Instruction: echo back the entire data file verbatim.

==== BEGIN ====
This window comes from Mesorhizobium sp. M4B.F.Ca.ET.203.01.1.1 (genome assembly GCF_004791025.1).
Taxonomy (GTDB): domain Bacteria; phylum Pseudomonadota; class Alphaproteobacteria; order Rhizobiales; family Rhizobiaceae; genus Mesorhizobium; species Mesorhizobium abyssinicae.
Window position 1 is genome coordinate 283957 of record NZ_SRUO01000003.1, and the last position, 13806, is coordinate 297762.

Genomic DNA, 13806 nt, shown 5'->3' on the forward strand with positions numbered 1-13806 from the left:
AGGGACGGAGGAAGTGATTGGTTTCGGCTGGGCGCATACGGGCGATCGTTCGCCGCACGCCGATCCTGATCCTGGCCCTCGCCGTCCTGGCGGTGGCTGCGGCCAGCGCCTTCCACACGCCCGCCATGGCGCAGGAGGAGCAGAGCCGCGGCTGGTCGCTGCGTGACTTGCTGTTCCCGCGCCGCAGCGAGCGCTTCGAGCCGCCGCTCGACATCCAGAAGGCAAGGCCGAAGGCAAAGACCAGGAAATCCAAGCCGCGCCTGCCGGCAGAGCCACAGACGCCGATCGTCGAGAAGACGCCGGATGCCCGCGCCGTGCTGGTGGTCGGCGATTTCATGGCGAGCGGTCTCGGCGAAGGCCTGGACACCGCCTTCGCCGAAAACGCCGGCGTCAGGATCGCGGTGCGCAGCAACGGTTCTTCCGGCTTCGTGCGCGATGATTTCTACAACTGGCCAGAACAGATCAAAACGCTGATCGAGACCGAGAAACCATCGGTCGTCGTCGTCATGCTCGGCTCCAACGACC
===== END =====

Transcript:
This window comes from Mesorhizobium sp. M4B.F.Ca.ET.203.01.1.1 (genome assembly GCF_004791025.1).
Taxonomy (GTDB): domain Bacteria; phylum Pseudomonadota; class Alphaproteobacteria; order Rhizobiales; family Rhizobiaceae; genus Mesorhizobium; species Mesorhizobium abyssinicae.
Window position 1 is genome coordinate 283957 of record NZ_SRUO01000003.1, and the last position, 13806, is coordinate 297762.

Genomic DNA, 13806 nt, shown 5'->3' on the forward strand with positions numbered 1-13806 from the left:
AGGGACGGAGGAAGTGATTGGTTTCGGCTGGGCGCATACGGGCGATCGTTCGCCGCACGCCGATCCTGATCCTGGCCCTCGCCGTCCTGGCGGTGGCTGCGGCCAGCGCCTTCCACACGCCCGCCATGGCGCAGGAGGAGCAGAGCCGCGGCTGGTCGCTGCGTGACTTGCTGTTCCCGCGCCGCAGCGAGCGCTTCGAGCCGCCGCTCGACATCCAGAAGGCAAGGCCGAAGGCAAAGACCAGGAAATCCAAGCCGCGCCTGCCGGCAGAGCCACAGACGCCGATCGTCGAGAAGACGCCGGATGCCCGCGCCGTGCTGGTGGTCGGCGATTTCATGGCGAGCGGTCTCGGCGAAGGCCTGGACACCGCCTTCGCCGAAAACGCCGGCGTCAGGATCGCGGTGCGCAGCAACGGTTCTTCCGGCTTCGTGCGCGATGATTTCTACAACTGGCCAGAACAGATCAAAACGCTGATCGAGACCGAGAAACCATCGGTCGTCGTCGTCATGCTCGGCTCCAACGACC